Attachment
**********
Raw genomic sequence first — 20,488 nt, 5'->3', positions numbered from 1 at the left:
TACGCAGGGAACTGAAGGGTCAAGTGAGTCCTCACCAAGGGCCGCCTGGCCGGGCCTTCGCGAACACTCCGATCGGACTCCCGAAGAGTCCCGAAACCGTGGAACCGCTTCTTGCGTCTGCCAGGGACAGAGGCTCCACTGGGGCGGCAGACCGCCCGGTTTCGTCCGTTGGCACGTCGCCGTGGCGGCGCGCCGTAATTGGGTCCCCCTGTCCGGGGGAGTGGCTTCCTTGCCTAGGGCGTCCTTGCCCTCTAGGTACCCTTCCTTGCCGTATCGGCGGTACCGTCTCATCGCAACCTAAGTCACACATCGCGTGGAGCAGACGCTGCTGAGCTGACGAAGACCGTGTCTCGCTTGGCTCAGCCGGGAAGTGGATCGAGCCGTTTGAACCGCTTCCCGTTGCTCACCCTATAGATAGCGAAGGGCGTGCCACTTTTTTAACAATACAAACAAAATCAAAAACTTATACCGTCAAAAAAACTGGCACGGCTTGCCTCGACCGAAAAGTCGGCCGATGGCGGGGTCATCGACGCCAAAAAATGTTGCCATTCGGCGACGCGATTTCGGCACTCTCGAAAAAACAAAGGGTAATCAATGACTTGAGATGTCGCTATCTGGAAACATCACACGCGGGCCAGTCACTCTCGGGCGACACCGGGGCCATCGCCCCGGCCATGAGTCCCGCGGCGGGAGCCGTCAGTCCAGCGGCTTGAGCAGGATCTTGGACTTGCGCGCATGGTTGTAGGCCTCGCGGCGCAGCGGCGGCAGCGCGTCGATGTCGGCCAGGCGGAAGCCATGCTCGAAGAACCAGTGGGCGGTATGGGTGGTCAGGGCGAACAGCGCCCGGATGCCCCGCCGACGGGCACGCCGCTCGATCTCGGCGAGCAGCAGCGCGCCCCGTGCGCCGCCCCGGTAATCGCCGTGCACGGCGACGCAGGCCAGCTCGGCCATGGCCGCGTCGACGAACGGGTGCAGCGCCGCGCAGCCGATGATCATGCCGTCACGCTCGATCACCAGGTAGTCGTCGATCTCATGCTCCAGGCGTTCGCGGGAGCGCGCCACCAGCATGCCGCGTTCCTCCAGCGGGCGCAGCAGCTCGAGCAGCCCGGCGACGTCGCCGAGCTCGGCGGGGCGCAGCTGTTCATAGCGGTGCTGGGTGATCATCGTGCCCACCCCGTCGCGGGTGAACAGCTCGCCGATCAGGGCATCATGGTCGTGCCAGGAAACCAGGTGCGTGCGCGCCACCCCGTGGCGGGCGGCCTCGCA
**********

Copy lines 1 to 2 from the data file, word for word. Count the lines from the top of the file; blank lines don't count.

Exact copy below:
Raw genomic sequence first — 20,488 nt, 5'->3', positions numbered from 1 at the left:
TACGCAGGGAACTGAAGGGTCAAGTGAGTCCTCACCAAGGGCCGCCTGGCCGGGCCTTCGCGAACACTCCGATCGGACTCCCGAAGAGTCCCGAAACCGTGGAACCGCTTCTTGCGTCTGCCAGGGACAGAGGCTCCACTGGGGCGGCAGACCGCCCGGTTTCGTCCGTTGGCACGTCGCCGTGGCGGCGCGCCGTAATTGGGTCCCCCTGTCCGGGGGAGTGGCTTCCTTGCCTAGGGCGTCCTTGCCCTCTAGGTACCCTTCCTTGCCGTATCGGCGGTACCGTCTCATCGCAACCTAAGTCACACATCGCGTGGAGCAGACGCTGCTGAGCTGACGAAGACCGTGTCTCGCTTGGCTCAGCCGGGAAGTGGATCGAGCCGTTTGAACCGCTTCCCGTTGCTCACCCTATAGATAGCGAAGGGCGTGCCACTTTTTTAACAATACAAACAAAATCAAAAACTTATACCGTCAAAAAAACTGGCACGGCTTGCCTCGACCGAAAAGTCGGCCGATGGCGGGGTCATCGACGCCAAAAAATGTTGCCATTCGGCGACGCGATTTCGGCACTCTCGAAAAAACAAAGGGTAATCAATGACTTGAGATGTCGCTATCTGGAAACATCACACGCGGGCCAGTCACTCTCGGGCGACACCGGGGCCATCGCCCCGGCCATGAGTCCCGCGGCGGGAGCCGTCAGTCCAGCGGCTTGAGCAGGATCTTGGACTTGCGCGCATGGTTGTAGGCCTCGCGGCGCAGCGGCGGCAGCGCGTCGATGTCGGCCAGGCGGAAGCCATGCTCGAAGAACCAGTGGGCGGTATGGGTGGTCAGGGCGAACAGCGCCCGGATGCCCCGCCGACGGGCACGCCGCTCGATCTCGGCGAGCAGCAGCGCGCCCCGTGCGCCGCCCCGGTAATCGCCGTGCACGGCGACGCAGGCCAGCTCGGCCATGGCCGCGTCGACGAACGGGTGCAGCGCCGCGCAGCCGATGATCATGCCGTCACGCTCGATCACCAGGTAGTCGTCGATCTCATGCTCCAGGCGTTCGCGGGAGCGCGCCACCAGCATGCCGCGTTCCTCCAGCGGGCGCAGCAGCTCGAGCAGCCCGGCGACGTCGCCGAGCTCGGCGGGGCGCAGCTGTTCATAGCGGTGCTGGGTGATCATCGTGCCCACCCCGTCGCGGGTGAACAGCTCGCCGATCAGGGCATCATGGTCGTGCCAGGAAACCAGGTGCGTGCGCGCCACCCCGTGGCGGGCGGCCTCGCA